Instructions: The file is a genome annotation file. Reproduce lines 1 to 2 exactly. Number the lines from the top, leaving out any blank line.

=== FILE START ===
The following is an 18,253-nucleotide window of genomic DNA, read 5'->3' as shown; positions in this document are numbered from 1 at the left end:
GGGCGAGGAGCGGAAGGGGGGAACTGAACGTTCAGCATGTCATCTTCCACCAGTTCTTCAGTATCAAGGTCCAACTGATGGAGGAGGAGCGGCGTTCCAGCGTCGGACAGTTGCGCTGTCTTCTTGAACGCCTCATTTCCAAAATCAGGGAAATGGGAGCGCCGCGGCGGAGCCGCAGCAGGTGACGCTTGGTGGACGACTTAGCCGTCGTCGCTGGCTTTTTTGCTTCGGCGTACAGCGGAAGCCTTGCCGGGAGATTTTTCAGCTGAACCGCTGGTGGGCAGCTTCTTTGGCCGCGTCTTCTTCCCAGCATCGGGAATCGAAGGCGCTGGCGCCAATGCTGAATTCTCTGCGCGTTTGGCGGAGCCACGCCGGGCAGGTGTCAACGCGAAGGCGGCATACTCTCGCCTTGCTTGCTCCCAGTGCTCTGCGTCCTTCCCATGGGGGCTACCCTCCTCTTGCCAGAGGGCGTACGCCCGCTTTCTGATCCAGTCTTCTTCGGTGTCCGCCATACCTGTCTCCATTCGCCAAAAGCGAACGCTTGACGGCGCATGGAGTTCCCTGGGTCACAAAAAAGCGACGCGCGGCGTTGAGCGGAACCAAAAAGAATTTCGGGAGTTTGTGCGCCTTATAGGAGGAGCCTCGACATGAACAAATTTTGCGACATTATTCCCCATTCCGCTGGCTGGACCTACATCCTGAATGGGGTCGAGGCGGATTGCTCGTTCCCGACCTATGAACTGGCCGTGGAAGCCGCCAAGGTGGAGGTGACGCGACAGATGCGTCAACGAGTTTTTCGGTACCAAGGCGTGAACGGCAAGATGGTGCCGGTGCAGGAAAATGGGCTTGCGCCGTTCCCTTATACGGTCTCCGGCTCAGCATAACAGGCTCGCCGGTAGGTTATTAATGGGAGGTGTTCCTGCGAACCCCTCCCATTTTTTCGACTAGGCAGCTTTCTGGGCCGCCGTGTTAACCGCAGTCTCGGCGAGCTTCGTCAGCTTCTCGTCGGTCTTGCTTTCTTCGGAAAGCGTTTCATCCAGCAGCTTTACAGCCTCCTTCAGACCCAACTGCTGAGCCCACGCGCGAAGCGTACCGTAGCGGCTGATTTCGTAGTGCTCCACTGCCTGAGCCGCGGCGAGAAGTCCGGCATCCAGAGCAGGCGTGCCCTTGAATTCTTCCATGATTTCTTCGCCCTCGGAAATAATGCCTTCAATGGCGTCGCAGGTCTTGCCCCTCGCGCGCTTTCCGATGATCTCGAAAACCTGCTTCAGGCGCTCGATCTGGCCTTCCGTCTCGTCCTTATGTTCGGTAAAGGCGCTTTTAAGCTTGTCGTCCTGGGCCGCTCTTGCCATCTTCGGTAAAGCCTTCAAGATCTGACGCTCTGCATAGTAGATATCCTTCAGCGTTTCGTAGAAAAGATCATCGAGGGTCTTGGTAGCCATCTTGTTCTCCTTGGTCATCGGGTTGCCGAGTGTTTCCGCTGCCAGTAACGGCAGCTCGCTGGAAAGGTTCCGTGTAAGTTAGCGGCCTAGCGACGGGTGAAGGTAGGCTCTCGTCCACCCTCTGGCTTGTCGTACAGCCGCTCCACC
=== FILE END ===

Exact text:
The following is an 18,253-nucleotide window of genomic DNA, read 5'->3' as shown; positions in this document are numbered from 1 at the left end:
GGGCGAGGAGCGGAAGGGGGGAACTGAACGTTCAGCATGTCATCTTCCACCAGTTCTTCAGTATCAAGGTCCAACTGATGGAGGAGGAGCGGCGTTCCAGCGTCGGACAGTTGCGCTGTCTTCTTGAACGCCTCATTTCCAAAATCAGGGAAATGGGAGCGCCGCGGCGGAGCCGCAGCAGGTGACGCTTGGTGGACGACTTAGCCGTCGTCGCTGGCTTTTTTGCTTCGGCGTACAGCGGAAGCCTTGCCGGGAGATTTTTCAGCTGAACCGCTGGTGGGCAGCTTCTTTGGCCGCGTCTTCTTCCCAGCATCGGGAATCGAAGGCGCTGGCGCCAATGCTGAATTCTCTGCGCGTTTGGCGGAGCCACGCCGGGCAGGTGTCAACGCGAAGGCGGCATACTCTCGCCTTGCTTGCTCCCAGTGCTCTGCGTCCTTCCCATGGGGGCTACCCTCCTCTTGCCAGAGGGCGTACGCCCGCTTTCTGATCCAGTCTTCTTCGGTGTCCGCCATACCTGTCTCCATTCGCCAAAAGCGAACGCTTGACGGCGCATGGAGTTCCCTGGGTCACAAAAAAGCGACGCGCGGCGTTGAGCGGAACCAAAAAGAATTTCGGGAGTTTGTGCGCCTTATAGGAGGAGCCTCGACATGAACAAATTTTGCGACATTATTCCCCATTCCGCTGGCTGGACCTACATCCTGAATGGGGTCGAGGCGGATTGCTCGTTCCCGACCTATGAACTGGCCGTGGAAGCCGCCAAGGTGGAGGTGACGCGACAGATGCGTCAACGAGTTTTTCGGTACCAAGGCGTGAACGGCAAGATGGTGCCGGTGCAGGAAAATGGGCTTGCGCCGTTCCCTTATACGGTCTCCGGCTCAGCATAACAGGCTCGCCGGTAGGTTATTAATGGGAGGTGTTCCTGCGAACCCCTCCCATTTTTTCGACTAGGCAGCTTTCTGGGCCGCCGTGTTAACCGCAGTCTCGGCGAGCTTCGTCAGCTTCTCGTCGGTCTTGCTTTCTTCGGAAAGCGTTTCATCCAGCAGCTTTACAGCCTCCTTCAGACCCAACTGCTGAGCCCACGCGCGAAGCGTACCGTAGCGGCTGATTTCGTAGTGCTCCACTGCCTGAGCCGCGGCGAGAAGTCCGGCATCCAGAGCAGGCGTGCCCTTGAATTCTTCCATGATTTCTTCGCCCTCGGAAATAATGCCTTCAATGGCGTCGCAGGTCTTGCCCCTCGCGCGCTTTCCGATGATCTCGAAAACCTGCTTCAGGCGCTCGATCTGGCCTTCCGTCTCGTCCTTATGTTCGGTAAAGGCGCTTTTAAGCTTGTCGTCCTGGGCCGCTCTTGCCATCTTCGGTAAAGCCTTCAAGATCTGACGCTCTGCATAGTAGATATCCTTCAGCGTTTCGTAGAAAAGATCATCGAGGGTCTTGGTAGCCATCTTGTTCTCCTTGGTCATCGGGTTGCCGAGTGTTTCCGCTGCCAGTAACGGCAGCTCGCTGGAAAGGTTCCGTGTAAGTTAGCGGCCTAGCGACGGGTGAAGGTAGGCTCTCGTCCACCCTCTGGCTTGTCGTACAGCCGCTCCACC